Condensation occurs when warm, moisture-laden air contacts a cooler surface, such as the underside of your roof steel. Since lower-temperature air cannot hold as much moisture as warmer air, the excess humidity turns into water droplets. Then...drip, drip, drip!

With any structure, moisture can cause the following damage:

  • Mold growth
  • Material decay
  • Poor human/animal health
  • Discoloring of equipment and furniture

As a result, ventilation works to minimize the temperature difference between indoor and outdoor air. How so? By drawing in fresh air and exhausting stale air.

Attic ventilation can be accomplished passively or actively through natural and mechanical distribution, respectively. 

 

Natural Ventilation

Uncontrolled air movement into the attic through vents. The proper location of these openings is of primary importance in obtaining natural ventilation.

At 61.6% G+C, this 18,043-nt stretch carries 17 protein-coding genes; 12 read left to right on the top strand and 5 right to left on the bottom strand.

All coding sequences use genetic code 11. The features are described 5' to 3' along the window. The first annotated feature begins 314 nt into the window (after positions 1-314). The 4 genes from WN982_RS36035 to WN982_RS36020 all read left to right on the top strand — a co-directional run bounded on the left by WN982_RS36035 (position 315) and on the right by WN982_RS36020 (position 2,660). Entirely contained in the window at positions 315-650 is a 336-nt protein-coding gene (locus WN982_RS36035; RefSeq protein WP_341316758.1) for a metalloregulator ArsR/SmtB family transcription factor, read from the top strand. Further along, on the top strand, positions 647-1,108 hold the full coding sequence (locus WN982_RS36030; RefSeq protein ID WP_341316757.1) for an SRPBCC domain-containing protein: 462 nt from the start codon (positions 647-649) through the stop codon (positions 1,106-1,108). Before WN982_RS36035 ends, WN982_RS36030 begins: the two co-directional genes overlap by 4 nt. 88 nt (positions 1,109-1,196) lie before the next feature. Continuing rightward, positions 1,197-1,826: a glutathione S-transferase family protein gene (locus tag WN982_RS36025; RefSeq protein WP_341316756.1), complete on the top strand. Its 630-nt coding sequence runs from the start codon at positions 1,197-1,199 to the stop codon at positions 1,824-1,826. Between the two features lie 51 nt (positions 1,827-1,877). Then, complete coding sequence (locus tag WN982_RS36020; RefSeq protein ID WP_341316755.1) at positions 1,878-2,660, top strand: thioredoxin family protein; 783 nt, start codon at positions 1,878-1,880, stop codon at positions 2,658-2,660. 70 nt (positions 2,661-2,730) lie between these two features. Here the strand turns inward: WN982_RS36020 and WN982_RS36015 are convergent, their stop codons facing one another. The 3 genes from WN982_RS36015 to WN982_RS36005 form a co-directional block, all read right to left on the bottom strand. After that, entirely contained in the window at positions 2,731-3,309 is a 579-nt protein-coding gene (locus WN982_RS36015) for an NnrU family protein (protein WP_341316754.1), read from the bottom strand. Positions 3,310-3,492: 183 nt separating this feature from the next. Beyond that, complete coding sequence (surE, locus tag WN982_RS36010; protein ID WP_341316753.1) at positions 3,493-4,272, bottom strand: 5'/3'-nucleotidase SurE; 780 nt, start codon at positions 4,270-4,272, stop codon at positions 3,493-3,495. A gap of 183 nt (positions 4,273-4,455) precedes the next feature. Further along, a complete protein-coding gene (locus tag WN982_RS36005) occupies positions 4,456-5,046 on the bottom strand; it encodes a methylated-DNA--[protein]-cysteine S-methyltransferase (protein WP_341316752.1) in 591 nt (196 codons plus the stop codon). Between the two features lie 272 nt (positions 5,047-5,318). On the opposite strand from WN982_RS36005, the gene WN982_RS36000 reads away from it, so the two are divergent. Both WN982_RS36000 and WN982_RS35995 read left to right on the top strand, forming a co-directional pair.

Mechanical VentilationHorse_Barn_Fan

Opposite of natural ventilation, mechanical ventilation controls the air movement by using one or more fans. It isn’t commonly used for post frame buildings because it increases initial, operating, and maintenance costs.

Mechanical ventilation is used when natural ventilation isn’t enough. In this case, you’ll want to consider installing the following interior items:

  • Ceiling fans
  • Portable fans
  • Larger, installed fan units
  • Or a combination of any listed above

However, we recommend passive ventilation compared to active from a cost-effective perspective.

 

3) RoofingFBi Buildings_Solid Steel Door

Next, the new and improved “cool metal roofing” is becoming a popular feature of post frame buildings.

A cool metal roof has a high solar reflectance and high thermal emittance. The emittance of a material refers to its ability to release absorbed heat. 

Generally, lighter colors perform better. But, darker colors can perform well with special paint coatings. 

A roof with high solar reflectance has a lower surface temperature compared to one with low reflectance. If the roof has high emittance, the little heat it absorbs is released quickly.